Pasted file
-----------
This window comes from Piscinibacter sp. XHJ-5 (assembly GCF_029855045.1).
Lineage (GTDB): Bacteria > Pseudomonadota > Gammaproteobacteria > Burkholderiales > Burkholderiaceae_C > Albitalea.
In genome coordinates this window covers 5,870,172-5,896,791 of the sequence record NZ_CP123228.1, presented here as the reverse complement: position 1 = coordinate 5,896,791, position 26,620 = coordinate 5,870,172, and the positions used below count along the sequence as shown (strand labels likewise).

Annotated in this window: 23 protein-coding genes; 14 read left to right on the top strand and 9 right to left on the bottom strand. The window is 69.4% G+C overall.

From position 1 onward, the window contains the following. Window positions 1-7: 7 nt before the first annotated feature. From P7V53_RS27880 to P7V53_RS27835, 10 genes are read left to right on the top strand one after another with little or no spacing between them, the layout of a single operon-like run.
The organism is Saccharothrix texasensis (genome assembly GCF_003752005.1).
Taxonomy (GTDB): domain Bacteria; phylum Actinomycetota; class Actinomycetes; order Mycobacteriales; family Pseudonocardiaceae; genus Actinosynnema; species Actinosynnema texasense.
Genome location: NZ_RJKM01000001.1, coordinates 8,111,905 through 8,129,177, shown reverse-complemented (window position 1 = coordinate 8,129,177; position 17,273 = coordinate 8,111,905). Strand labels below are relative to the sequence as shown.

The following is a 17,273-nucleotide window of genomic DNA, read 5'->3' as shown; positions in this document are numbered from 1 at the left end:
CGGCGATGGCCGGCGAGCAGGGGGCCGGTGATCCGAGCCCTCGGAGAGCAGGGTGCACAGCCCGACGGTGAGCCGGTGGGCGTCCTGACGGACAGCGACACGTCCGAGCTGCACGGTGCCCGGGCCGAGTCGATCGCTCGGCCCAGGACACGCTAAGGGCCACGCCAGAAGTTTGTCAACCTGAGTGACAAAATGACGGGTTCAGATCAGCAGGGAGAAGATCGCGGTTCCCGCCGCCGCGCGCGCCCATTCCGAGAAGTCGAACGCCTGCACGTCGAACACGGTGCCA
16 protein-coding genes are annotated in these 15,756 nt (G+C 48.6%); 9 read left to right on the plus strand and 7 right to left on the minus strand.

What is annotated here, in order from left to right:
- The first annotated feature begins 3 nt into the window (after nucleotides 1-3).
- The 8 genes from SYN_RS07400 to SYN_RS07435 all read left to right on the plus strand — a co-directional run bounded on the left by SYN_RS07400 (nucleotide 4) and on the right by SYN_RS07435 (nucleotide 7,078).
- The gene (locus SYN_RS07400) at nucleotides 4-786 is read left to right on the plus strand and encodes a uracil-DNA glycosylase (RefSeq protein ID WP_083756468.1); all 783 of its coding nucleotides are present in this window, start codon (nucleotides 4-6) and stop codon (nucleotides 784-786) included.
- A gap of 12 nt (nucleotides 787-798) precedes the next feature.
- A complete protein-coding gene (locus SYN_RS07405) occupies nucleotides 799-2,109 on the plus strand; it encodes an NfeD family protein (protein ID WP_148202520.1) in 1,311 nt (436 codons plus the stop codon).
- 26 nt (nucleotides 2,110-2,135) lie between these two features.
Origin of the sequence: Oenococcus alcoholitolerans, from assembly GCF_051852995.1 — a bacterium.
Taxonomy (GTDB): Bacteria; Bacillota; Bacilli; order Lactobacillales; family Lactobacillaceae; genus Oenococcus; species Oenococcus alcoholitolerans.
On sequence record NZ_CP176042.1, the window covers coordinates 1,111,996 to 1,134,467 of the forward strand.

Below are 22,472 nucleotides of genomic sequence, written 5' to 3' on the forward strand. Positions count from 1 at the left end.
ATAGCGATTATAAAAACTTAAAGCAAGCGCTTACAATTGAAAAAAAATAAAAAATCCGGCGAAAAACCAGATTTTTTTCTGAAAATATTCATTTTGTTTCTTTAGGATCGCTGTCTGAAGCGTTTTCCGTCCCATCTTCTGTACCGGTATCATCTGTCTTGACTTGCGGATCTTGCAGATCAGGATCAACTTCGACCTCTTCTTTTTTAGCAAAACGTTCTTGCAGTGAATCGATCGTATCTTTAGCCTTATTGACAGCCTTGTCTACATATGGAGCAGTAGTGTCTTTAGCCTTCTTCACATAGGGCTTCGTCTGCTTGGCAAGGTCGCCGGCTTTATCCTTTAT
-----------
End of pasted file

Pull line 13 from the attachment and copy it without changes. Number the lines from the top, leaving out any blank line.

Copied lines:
- The first annotated feature begins 3 nt into the window (after nucleotides 1-3).